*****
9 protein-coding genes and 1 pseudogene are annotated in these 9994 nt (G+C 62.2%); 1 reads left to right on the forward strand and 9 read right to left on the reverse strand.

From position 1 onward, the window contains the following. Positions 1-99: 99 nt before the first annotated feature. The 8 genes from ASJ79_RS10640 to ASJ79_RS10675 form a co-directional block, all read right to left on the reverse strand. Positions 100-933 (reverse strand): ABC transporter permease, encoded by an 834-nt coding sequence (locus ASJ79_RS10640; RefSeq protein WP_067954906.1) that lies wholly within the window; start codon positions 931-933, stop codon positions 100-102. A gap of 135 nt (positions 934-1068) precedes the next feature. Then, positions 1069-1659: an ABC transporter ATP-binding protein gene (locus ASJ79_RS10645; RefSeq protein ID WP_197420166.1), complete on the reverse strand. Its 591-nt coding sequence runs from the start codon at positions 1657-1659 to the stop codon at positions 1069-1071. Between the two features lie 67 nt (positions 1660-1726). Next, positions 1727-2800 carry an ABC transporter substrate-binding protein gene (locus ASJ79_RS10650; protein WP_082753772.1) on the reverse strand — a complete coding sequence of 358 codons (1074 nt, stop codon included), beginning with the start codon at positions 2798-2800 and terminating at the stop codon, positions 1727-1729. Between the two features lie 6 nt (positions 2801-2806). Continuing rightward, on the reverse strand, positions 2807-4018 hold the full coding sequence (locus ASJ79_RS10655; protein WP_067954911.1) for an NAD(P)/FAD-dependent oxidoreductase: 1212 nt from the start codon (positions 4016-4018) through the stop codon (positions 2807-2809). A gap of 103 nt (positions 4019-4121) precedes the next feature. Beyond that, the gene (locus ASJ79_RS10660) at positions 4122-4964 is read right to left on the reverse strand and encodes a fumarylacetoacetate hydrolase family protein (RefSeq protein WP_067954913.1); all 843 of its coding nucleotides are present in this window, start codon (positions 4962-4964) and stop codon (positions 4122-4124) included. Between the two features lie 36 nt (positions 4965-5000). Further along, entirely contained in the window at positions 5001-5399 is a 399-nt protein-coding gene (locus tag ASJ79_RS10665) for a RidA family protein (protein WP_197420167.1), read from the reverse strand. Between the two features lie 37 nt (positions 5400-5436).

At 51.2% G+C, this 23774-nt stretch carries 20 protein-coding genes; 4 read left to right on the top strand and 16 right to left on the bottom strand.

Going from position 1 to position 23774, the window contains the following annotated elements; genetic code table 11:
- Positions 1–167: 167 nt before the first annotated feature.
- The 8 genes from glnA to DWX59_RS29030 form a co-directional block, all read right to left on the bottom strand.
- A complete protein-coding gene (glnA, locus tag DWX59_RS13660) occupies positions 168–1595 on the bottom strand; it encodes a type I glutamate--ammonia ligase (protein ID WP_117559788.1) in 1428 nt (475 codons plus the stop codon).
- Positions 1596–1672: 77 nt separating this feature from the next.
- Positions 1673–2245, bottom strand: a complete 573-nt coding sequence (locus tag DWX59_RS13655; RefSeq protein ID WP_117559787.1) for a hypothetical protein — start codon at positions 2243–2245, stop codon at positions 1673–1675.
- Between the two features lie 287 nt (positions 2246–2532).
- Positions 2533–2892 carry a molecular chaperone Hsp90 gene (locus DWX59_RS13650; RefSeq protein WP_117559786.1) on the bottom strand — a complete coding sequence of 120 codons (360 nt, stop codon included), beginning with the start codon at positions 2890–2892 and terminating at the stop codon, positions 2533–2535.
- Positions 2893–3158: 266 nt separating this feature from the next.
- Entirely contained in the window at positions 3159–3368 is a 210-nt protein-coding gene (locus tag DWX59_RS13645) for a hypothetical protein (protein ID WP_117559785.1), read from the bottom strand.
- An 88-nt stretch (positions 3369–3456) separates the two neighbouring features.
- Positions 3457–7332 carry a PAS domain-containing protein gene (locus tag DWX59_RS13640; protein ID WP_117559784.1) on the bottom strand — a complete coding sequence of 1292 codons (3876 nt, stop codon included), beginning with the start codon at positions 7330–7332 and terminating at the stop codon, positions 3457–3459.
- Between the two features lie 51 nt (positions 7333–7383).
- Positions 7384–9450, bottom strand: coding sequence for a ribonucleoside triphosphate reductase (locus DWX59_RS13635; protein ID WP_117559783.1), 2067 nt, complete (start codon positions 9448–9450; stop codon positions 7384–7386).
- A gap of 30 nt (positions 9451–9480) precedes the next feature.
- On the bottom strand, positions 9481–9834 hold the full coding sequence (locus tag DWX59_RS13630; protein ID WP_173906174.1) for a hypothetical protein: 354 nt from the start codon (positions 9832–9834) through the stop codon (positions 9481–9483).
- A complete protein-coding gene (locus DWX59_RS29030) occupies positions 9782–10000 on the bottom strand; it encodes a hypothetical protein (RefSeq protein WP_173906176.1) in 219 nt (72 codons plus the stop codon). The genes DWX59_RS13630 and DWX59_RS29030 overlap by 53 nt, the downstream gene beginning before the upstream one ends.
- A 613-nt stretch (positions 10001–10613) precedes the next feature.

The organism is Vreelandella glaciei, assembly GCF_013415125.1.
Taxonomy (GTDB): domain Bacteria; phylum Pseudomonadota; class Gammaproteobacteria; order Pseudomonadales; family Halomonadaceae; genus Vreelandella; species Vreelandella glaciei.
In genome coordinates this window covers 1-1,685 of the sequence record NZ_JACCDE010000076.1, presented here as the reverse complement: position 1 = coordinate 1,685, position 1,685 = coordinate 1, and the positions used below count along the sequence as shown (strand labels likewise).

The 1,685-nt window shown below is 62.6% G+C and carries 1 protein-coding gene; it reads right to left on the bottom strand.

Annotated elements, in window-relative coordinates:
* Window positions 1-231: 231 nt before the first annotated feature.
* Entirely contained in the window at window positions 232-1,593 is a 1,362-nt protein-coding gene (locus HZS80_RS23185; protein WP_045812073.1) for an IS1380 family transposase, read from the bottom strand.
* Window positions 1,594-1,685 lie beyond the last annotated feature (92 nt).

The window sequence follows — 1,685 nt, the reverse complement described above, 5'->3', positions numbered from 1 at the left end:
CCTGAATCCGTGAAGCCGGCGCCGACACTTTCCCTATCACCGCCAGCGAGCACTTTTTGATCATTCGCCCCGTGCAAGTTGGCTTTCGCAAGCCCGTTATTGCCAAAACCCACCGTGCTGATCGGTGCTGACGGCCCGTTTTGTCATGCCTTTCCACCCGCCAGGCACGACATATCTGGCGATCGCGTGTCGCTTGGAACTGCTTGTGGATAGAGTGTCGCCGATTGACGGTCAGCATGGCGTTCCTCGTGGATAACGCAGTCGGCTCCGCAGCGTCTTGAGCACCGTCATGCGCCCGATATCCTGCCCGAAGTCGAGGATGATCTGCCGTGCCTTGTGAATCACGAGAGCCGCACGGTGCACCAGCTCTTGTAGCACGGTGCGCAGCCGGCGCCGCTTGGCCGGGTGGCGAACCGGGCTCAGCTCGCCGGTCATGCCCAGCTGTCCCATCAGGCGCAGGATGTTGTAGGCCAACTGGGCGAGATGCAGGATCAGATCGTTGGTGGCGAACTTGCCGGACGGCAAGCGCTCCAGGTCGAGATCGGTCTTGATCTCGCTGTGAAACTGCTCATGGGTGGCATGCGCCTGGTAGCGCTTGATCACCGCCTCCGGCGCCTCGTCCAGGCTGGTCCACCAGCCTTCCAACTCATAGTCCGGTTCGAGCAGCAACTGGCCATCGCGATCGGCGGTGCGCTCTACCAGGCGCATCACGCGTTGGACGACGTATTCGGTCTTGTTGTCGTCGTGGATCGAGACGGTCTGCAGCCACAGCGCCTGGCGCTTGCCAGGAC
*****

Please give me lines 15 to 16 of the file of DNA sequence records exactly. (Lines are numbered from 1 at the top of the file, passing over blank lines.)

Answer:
- Positions 3457–7332 carry a PAS domain-containing protein gene (locus tag DWX59_RS13640; protein ID WP_117559784.1) on the bottom strand — a complete coding sequence of 1292 codons (3876 nt, stop codon included), beginning with the start codon at positions 7330–7332 and terminating at the stop codon, positions 3457–3459.
- Between the two features lie 51 nt (positions 7333–7383).